Closing Time: Sliding doors, John Lackey and Roy Oswalt; the tease of R.A. Dickey

If you rode the subway to Fenway Park for Wednesday's matinee, you probably noted the sliding doors. John Lackey is headed in one direction, Roy Oswalt in the other.

Lackey had perhaps the best game of his comeback season, working seven solid innings (8 H, 2 R, 0 BB) and piling up 12 strikeouts. His ERA is under 3 for the year and he's specifically impressed in his home, cozy ballpark (1.36/0./97). There was a lot of mad-lib smirking when Lackey showed up to camp in "the best shape of his life" but heck, being physically fit comes with obvious advantages. Don't dismiss that observation out of hand.

The secondary numbers stand in support of Lackey's year. He's moved his strikeout and walk rates in the right direction, he's allowing less hard-hit contact, and he's even spiked his ground-ball rate up to 50 percent. The music should keep playing through the summer.

Oswalt has thrown plenty of strikes in his two return starts, but they've been far too hittable. He's allowed 18 hits and nine runs over his 11 innings, and let's not play the bad-luck card for him: opposing batters are producing a line drive 26.5 percent of the time. Oswalt's tidy K/BB rate (16 whiffs, one walk) stands in his defense, but now he has to go back to the thin air of Colorado and try to make things work. Did we learn nothing from Oswalt's 2012 mess in Arlington? Even in NL-only formats, I'm not interested here.

I know you want to be wary of playing the arbitrary endpoint game when cutting up samples of data, but in the case of Josh Reddick, there's a good reason why you separate the stat collections. Reddick's first five weeks were done in by a wrist injury, but he's been a useful player since his return 23 games ago (.287/.340/.414). The pop isn't where we want it, but otherwise he's been taking good hacks. You might be able to buy low on the bearded one right now, pointing to his still-ugly seasonal slash line (.218/.300/.330).

I see the obvious fleas with Brian Dozier. That .226/.303/.369 slash is a deal breaker for a lot of rotoheads up front, and he's a coin flip on the bases (6-for-12). The five homers this month have fluke written all over them, sure. But before you completely discount him, make note of the improved batting eye this month (14 walks, 10 strikeouts). That's earned him some starts near the top of the lineup, and solidifies his starting spot in the first place. Dozier qualifies at both middle infield spots and is available in 87 percent of Yahoo! leagues. There might be something here.

I wish I could offer you a strong and definitive pitch on R.A. Dickey. I realize he was brilliant in Wednesday's stroll at Tampa (two-hit shutout, 1 BB, 6 K), but he's also had four disaster starts in his last seven turns. Maybe his back feels better this week and it was encouraging to see a velocity spike under the catwalk, but Dickey is 38 and the health problems could come back at any time. If I owned Dickey on any team of importance, I'd be working the trade market before he took the mound again. The knuckleball, she is a fickle and cruel mistress.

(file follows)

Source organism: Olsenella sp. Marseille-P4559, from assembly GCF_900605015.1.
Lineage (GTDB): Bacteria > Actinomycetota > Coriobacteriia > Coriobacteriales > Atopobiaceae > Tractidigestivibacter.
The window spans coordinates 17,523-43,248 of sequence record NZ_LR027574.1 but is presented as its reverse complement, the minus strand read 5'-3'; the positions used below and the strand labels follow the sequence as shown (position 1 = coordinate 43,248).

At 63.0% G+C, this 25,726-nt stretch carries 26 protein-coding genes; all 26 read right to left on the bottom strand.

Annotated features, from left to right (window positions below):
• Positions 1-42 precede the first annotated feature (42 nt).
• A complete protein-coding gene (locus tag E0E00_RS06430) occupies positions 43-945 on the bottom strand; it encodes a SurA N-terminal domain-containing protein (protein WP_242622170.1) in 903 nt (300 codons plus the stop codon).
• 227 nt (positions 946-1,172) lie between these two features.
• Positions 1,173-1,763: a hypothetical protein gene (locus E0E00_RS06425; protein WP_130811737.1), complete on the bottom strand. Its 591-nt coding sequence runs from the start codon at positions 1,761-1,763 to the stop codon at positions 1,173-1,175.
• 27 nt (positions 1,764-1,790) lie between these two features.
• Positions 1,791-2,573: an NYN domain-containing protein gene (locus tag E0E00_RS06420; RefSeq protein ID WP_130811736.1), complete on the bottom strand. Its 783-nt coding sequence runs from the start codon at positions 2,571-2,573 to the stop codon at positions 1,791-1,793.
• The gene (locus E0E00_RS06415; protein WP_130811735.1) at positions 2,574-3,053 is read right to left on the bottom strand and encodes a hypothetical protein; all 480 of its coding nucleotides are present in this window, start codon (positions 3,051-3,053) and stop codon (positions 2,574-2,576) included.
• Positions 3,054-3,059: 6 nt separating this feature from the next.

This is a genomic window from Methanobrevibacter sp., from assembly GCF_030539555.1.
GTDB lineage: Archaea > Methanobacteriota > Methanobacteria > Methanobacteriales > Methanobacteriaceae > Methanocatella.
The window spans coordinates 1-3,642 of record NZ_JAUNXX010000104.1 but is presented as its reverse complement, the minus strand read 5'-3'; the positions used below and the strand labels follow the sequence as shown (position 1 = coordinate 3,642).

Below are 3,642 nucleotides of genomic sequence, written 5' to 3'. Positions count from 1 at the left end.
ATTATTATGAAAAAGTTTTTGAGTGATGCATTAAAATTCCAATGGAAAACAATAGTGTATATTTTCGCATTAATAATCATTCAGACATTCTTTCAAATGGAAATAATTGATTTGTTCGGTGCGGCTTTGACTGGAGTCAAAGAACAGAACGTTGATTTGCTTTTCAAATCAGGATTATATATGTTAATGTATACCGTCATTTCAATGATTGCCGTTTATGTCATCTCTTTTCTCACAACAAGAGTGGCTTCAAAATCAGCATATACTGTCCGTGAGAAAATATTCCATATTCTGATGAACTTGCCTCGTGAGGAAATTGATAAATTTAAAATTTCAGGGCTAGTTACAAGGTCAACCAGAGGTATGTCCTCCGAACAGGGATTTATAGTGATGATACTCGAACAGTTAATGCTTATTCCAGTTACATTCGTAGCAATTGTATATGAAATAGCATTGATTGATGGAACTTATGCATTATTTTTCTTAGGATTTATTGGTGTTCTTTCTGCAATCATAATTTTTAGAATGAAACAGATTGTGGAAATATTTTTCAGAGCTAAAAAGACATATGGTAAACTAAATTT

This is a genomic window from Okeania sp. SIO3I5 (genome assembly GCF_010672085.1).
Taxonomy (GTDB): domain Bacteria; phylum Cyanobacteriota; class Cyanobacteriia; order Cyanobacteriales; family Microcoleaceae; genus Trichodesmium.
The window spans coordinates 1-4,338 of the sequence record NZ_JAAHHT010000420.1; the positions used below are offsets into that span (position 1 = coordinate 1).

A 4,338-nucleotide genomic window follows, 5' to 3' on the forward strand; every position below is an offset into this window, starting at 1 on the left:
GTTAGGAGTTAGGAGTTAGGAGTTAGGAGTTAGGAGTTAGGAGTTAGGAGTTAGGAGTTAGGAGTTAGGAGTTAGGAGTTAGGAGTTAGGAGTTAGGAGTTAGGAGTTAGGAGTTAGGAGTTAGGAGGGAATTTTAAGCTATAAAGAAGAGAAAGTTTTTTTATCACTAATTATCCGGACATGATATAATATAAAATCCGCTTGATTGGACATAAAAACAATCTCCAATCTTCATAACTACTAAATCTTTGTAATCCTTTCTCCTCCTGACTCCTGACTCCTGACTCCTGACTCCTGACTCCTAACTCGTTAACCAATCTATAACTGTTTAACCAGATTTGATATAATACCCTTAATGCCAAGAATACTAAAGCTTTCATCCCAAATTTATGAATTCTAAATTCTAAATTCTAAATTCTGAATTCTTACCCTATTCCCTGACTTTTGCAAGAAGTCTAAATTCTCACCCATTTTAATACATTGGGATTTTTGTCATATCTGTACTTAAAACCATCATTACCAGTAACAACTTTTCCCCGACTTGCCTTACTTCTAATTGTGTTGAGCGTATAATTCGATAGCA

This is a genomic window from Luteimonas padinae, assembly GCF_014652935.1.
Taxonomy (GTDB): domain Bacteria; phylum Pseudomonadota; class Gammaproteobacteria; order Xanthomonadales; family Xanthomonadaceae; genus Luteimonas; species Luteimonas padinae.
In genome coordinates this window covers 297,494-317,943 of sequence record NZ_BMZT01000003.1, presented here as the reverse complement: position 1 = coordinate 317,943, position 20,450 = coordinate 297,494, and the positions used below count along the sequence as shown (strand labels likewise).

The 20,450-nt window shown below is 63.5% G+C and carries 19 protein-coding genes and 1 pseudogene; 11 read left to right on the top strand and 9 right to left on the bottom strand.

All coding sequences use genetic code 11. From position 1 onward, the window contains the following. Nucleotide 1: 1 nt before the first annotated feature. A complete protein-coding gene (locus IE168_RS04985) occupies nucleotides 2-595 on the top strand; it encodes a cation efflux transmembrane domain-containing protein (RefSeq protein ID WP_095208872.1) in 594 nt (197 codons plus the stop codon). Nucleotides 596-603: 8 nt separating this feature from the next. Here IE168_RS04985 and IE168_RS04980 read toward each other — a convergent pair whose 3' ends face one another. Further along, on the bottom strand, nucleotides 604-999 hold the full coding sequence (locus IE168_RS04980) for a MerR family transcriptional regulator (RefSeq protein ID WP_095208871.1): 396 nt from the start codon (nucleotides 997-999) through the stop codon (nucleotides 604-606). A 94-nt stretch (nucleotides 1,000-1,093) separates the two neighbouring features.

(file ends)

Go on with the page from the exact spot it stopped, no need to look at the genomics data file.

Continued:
There are 99 problems with the Yankees offense right now, but Ichiro Suzuki isn't one. The estimable vet has five hits in the Texas series (two homers, one steal), and it's all part of a dynamite June (.321, three homers, seven steals). Ichiro's wheels have held up nicely into his late 30s; the bags are there if he wants them. And the banged-up Yankees have finally accepted that Suzuki needs to be in the everyday lineup. You can add him for nothing in 54 percent of Yahoo! leagues.

I know it's difficult to have a lot of faith in Miami's management, but it sure sounds like Ricky Nolasco will be moved before the trade deadline hits. And with that idea in tow, it's time to speculate now. Nolasco has a solid 3.68 ERA and 1.20 WHIP through the opening three months, with 77 strikeouts, and while that's been assembled in the cushy NL East, he'd still be a worthwhile roto investment in a number of other NL cities. As per usual, we'll start dreaming of the NL West landing spots - maybe LA, San Diego or San Francisco will throw a hat into the ring. Nolasco is waiting your call in 80 percent of the Y! Let's act before he's liberated from Shawshank the fish tank.

Speed Round: The Angels are still waiting on Peter Bourjos (thumb), who hasn't played since Sunday . . . The Braves apparently have some interest in Kevin Gregg, the shockingly-valuable Chicago reliever. The Cubs save chase would become an absolute mess if Gregg left town . . . Bryce Harper (knee) is expected to play a full nine innings at Double-A on Thursday. Looks like we'll see him in Washington at the beginning of next week, barring a setback . . . Despite a 4.64 ERA and 1.43 WHIP, Tim Lincecum remains owned in 82 percent of Yahoo! leagues. It doesn't make sense . . . Jedd Gyorko left Wednesday's rehab game due to groin soreness . . . Mark Teixeira (wrist surgery) is out for the season . . . Carlos Gomez (shoulder) will miss his third straight game Thursday. All clear for Rickie Weeks, however; Scooter Gennett has been returned to the minors . . . So much for the Tyler Colvin story: he's in an 0-for-23 slump with a zillion strikeouts. He'll be in the minors come the weekend . . . Dexter Fowler (hand) will have an MRI on Thursday. He's been trying to play through the injury but a DL stint might be required after all.

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